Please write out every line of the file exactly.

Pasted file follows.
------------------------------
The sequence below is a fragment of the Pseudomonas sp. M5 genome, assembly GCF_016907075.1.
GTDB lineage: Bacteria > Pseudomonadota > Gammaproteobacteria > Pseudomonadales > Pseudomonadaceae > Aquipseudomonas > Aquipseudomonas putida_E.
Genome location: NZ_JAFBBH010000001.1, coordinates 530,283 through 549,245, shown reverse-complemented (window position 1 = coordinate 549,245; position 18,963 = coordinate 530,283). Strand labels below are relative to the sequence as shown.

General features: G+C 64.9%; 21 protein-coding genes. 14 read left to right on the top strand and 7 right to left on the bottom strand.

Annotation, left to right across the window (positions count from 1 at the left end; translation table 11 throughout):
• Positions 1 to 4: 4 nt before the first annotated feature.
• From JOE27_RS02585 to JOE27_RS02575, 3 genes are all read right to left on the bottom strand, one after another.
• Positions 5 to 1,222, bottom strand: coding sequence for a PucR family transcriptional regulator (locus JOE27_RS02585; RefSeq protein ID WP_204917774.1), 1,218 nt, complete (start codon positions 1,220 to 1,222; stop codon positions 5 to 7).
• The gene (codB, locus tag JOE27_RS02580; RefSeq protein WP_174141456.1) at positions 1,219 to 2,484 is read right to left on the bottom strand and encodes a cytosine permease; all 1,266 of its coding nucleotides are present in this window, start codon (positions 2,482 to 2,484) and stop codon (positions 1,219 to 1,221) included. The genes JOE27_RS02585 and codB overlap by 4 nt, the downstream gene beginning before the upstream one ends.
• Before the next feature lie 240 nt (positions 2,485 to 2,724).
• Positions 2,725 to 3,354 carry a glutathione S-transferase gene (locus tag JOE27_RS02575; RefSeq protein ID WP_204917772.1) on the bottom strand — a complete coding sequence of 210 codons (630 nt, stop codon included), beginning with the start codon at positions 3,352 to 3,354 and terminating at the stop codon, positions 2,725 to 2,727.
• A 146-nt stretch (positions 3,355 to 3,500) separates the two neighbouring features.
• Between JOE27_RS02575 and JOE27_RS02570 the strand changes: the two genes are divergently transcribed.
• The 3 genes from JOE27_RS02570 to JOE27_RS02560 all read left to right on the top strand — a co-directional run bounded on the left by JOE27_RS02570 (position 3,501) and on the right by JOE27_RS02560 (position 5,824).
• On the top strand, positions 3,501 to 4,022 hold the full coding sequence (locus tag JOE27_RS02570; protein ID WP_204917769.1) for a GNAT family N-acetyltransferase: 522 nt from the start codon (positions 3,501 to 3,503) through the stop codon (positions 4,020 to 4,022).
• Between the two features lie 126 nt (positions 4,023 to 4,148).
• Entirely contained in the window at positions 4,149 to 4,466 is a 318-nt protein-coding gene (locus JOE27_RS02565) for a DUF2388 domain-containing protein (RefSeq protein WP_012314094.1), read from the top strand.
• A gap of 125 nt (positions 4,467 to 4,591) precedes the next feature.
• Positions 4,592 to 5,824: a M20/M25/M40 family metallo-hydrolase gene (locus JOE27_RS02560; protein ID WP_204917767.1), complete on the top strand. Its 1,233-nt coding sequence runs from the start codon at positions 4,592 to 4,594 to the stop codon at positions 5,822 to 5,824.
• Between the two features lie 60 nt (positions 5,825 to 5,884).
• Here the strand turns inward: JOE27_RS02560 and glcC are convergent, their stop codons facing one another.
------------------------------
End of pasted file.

The sequence below is a fragment of the Pseudomonas sp. M5 genome, assembly GCF_016907075.1.
GTDB lineage: Bacteria > Pseudomonadota > Gammaproteobacteria > Pseudomonadales > Pseudomonadaceae > Aquipseudomonas > Aquipseudomonas putida_E.
Genome location: NZ_JAFBBH010000001.1, coordinates 530,283 through 549,245, shown reverse-complemented (window position 1 = coordinate 549,245; position 18,963 = coordinate 530,283). Strand labels below are relative to the sequence as shown.

General features: G+C 64.9%; 21 protein-coding genes. 14 read left to right on the top strand and 7 right to left on the bottom strand.

Annotation, left to right across the window (positions count from 1 at the left end; translation table 11 throughout):
• Positions 1 to 4: 4 nt before the first annotated feature.
• From JOE27_RS02585 to JOE27_RS02575, 3 genes are all read right to left on the bottom strand, one after another.
• Positions 5 to 1,222, bottom strand: coding sequence for a PucR family transcriptional regulator (locus JOE27_RS02585; RefSeq protein ID WP_204917774.1), 1,218 nt, complete (start codon positions 1,220 to 1,222; stop codon positions 5 to 7).
• The gene (codB, locus tag JOE27_RS02580; RefSeq protein WP_174141456.1) at positions 1,219 to 2,484 is read right to left on the bottom strand and encodes a cytosine permease; all 1,266 of its coding nucleotides are present in this window, start codon (positions 2,482 to 2,484) and stop codon (positions 1,219 to 1,221) included. The genes JOE27_RS02585 and codB overlap by 4 nt, the downstream gene beginning before the upstream one ends.
• Before the next feature lie 240 nt (positions 2,485 to 2,724).
• Positions 2,725 to 3,354 carry a glutathione S-transferase gene (locus tag JOE27_RS02575; RefSeq protein ID WP_204917772.1) on the bottom strand — a complete coding sequence of 210 codons (630 nt, stop codon included), beginning with the start codon at positions 3,352 to 3,354 and terminating at the stop codon, positions 2,725 to 2,727.
• A 146-nt stretch (positions 3,355 to 3,500) separates the two neighbouring features.
• Between JOE27_RS02575 and JOE27_RS02570 the strand changes: the two genes are divergently transcribed.
• The 3 genes from JOE27_RS02570 to JOE27_RS02560 all read left to right on the top strand — a co-directional run bounded on the left by JOE27_RS02570 (position 3,501) and on the right by JOE27_RS02560 (position 5,824).
• On the top strand, positions 3,501 to 4,022 hold the full coding sequence (locus tag JOE27_RS02570; protein ID WP_204917769.1) for a GNAT family N-acetyltransferase: 522 nt from the start codon (positions 3,501 to 3,503) through the stop codon (positions 4,020 to 4,022).
• Between the two features lie 126 nt (positions 4,023 to 4,148).
• Entirely contained in the window at positions 4,149 to 4,466 is a 318-nt protein-coding gene (locus JOE27_RS02565) for a DUF2388 domain-containing protein (RefSeq protein WP_012314094.1), read from the top strand.
• A gap of 125 nt (positions 4,467 to 4,591) precedes the next feature.
• Positions 4,592 to 5,824: a M20/M25/M40 family metallo-hydrolase gene (locus JOE27_RS02560; protein ID WP_204917767.1), complete on the top strand. Its 1,233-nt coding sequence runs from the start codon at positions 4,592 to 4,594 to the stop codon at positions 5,822 to 5,824.
• Between the two features lie 60 nt (positions 5,825 to 5,884).
• Here the strand turns inward: JOE27_RS02560 and glcC are convergent, their stop codons facing one another.